GRIFFIN ON DEFENSE: ‘WE SLIPPED BUT HOPEFULLY WE’RE NOT SLIPPING’

ATLANTA – There was a running theme in the Clippers’ locker room after Wednesday’s road-trip opening loss to the Hawks.

Defense.

“We didn’t really have a good rhythm defensively,” forward Jared Dudley said. “I think the most stops we got in a row was three. Offensively, especially myself early on, we had great looks. We just didn’t hit them. The offense suffers when you play 82 games. That’s going to happen. Defensively you’ve got to be able to create your offense.”

Creating offense from their defense was something the Clippers thrived on a year ago and they have done it in spurts this season. A quarter here, a half there. They put together a brilliant second half against the Rockets three weeks ago that led to a come-from-behind victory and another one a few days later against Oklahoma City at Staples Center.

There have been plenty of moments like those. But with Thursday’s matchup against the Memphis Grizzlies marking the 20-game point of the season, moments, according to Chris Paul, are not good enough.

Asked if he is surprised that coming together on the defensive end of the floor has taken so long, Paul said, “I am surprised because we know what to do. That’s the tough part about it. It’s not on the coaches. It’s on us in this locker room. Part of it is effort, part of it is pride.”

The Hawks, who were opening their longest home stand of the season Wednesday, effectively did had their way offensively. They shot 51.2 percent from the field, 52.2 percent from 3-point range. They converted 15 dunks or layups. The Hawks earned 77 of their 107 points from the three most coveted shots in basketball: the 3-ball, free throw and shots at the rim.

“The first play of the game [Kyle] Korver got a three,” Clippers head coach Doc Rivers said. “That was indicative of us the entire night. We weren’t here tonight defensively and they got comfortable.”

For everything Atlanta did offensively, the Clippers’ inability to get stops cost them on the offensive end. Too often they were taking the ball out of the basket Wednesday. They couldn’t run. And too often through 19 games, they have put themselves in situations where they’ve needed perfect offensive execution to survive.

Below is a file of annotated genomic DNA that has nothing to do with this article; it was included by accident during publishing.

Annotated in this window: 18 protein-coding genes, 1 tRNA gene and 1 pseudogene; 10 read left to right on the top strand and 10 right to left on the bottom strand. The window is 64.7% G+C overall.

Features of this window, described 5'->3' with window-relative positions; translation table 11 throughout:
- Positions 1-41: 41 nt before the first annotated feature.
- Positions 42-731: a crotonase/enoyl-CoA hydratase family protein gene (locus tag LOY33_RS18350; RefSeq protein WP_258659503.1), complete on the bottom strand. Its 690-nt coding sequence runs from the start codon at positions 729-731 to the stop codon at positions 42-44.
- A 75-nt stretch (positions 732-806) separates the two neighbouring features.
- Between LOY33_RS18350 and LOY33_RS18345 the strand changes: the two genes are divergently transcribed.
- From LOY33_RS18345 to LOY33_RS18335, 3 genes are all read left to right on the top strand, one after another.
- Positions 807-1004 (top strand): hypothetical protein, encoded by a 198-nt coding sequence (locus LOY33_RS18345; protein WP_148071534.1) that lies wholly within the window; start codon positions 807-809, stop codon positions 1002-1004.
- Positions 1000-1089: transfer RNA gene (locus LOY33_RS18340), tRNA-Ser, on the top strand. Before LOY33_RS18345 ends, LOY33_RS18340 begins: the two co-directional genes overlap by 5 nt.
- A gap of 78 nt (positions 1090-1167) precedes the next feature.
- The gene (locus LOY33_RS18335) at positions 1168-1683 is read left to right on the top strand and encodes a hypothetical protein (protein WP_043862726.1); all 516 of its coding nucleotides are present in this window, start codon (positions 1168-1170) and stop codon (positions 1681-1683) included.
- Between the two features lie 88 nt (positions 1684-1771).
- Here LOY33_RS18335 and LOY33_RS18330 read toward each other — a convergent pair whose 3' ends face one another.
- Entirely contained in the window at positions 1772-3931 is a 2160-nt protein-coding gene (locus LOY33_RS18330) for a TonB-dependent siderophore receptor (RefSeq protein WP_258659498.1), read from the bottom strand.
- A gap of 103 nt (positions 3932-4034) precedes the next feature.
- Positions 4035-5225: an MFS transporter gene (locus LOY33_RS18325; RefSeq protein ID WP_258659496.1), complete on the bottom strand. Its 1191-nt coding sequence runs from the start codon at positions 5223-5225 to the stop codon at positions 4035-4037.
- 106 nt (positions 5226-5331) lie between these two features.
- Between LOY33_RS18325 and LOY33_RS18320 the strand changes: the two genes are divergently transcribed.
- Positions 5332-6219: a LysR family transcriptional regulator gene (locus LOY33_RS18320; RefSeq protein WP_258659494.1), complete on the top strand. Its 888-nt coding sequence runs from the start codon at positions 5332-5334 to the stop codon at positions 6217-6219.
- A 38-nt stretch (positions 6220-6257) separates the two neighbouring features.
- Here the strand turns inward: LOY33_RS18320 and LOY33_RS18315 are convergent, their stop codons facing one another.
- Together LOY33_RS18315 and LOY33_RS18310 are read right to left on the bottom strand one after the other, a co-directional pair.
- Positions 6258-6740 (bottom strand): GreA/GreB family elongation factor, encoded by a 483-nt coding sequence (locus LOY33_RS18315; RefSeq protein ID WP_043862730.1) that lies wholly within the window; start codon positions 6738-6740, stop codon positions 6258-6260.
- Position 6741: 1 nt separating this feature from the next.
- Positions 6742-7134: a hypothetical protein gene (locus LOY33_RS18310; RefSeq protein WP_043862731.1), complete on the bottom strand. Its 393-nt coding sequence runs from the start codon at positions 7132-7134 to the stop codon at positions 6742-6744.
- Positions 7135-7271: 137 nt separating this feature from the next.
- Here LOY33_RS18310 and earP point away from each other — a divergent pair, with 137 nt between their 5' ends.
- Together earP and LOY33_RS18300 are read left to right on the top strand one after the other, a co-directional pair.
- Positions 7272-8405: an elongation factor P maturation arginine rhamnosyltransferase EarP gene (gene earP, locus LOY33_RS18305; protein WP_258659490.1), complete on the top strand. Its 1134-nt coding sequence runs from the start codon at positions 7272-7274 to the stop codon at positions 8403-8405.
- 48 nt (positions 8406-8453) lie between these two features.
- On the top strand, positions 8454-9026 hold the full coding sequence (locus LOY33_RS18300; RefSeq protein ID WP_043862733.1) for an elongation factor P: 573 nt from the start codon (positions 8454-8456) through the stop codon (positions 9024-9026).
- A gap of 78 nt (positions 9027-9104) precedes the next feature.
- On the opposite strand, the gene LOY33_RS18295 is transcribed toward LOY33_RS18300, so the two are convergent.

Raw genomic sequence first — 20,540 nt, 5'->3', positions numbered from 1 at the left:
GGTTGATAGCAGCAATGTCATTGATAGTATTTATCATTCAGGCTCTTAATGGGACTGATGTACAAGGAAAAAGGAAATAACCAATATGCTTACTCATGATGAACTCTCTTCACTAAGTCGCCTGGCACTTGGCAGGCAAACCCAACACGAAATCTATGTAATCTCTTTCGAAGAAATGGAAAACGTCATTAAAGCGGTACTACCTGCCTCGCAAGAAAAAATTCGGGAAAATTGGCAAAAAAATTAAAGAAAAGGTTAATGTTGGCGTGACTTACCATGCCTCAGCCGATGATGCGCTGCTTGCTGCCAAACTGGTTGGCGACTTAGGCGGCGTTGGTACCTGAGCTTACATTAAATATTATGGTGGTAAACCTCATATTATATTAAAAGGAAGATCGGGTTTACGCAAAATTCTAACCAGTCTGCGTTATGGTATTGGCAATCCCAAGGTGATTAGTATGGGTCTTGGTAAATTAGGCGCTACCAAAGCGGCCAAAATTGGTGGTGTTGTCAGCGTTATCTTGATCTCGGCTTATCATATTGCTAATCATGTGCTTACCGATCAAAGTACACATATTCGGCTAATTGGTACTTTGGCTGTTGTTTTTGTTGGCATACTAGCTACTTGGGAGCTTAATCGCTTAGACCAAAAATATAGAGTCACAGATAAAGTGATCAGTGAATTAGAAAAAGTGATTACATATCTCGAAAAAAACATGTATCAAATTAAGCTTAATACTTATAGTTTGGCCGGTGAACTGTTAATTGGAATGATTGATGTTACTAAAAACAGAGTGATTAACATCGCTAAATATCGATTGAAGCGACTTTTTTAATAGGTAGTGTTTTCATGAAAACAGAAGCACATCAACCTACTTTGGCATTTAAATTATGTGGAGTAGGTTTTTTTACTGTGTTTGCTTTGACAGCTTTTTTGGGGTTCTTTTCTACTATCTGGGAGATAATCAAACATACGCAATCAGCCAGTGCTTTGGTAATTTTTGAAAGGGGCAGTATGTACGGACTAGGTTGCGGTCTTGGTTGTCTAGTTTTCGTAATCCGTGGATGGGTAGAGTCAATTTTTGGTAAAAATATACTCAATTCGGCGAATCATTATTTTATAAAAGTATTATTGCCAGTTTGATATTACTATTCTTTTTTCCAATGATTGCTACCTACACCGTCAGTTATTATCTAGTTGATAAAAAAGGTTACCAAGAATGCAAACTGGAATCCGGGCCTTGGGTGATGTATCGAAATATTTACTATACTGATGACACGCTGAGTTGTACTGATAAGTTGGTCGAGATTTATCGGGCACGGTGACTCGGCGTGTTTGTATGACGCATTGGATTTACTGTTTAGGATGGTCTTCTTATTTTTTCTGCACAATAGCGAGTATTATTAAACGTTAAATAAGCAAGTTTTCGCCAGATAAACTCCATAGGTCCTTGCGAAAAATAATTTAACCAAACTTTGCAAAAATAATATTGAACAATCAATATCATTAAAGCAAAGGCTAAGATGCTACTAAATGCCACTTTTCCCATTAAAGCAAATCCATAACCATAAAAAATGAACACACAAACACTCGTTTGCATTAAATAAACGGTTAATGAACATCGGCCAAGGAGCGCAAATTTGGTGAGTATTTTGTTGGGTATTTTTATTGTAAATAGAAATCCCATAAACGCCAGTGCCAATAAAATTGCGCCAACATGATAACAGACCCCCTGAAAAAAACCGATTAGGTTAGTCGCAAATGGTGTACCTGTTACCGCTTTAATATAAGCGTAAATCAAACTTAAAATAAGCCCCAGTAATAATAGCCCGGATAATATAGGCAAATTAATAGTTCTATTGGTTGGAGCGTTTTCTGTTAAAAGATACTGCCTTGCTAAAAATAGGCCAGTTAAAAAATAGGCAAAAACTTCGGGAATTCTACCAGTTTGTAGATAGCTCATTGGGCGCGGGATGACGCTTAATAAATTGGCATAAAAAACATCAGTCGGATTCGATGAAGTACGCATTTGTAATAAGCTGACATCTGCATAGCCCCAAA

“It’s very frustrating. It’s obviously frustrating just to lose a game, frustrating in the manner in which we lost,” Blake Griffin said. “I feel like every time we lose we put ourselves in a huge hole. I feel like a majority of [our losses] have come that way.”

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Against the Hawks, they were down by a dozen in the first quarter, a game ago they were down by 14 in the first half to Indiana. Griffin said that while Wednesday was a step back from where they want to be and where they felt like they were progressing after holding four of the previous six opponents to 42-perent shooting or worse, it does not call for an extreme overreaction.

“I thought yesterday we had a great defensive practice and covered all of the things we messed up on tonight,” he said. “We slipped, but hopefully we’re not slipping. We have that mindset of turning it around.”

But there are some things that may need turning around quicker than others. The Clippers are one of the most porous teams in the league in terms of defensive efficiency, giving up 103.3 points per 100 possessions. They allow 44.8 points per game in the paint and 17 points a game off turnovers. But while their high-powered offense has kept them afloat, seemingly everyone from Paul to Griffin to Dudley to Jamal Crawford believe they must establish themselves defensively first. 

“It hasn’t happened yet,” Crawford said. “It’s happened in spurts, but it hasn’t happened consistently enough where we’re known as a defensive team.”

How do they get there?

“We’ve got to play together,” Paul said. “It sounds simple, but I think everybody’s got to be on the same page every possession. We’ve got to be more consistent.”

Griffin added: “I think we should have it. Defense is one of those things you can control just by the intensity and being down and ready and the willingness to [do it].”

But at a certain point, the execution has to happen.

“After a while it can’t be ‘my bad’ or ‘I’m sorry,’” Dudley said. “You’ve got to get it done.”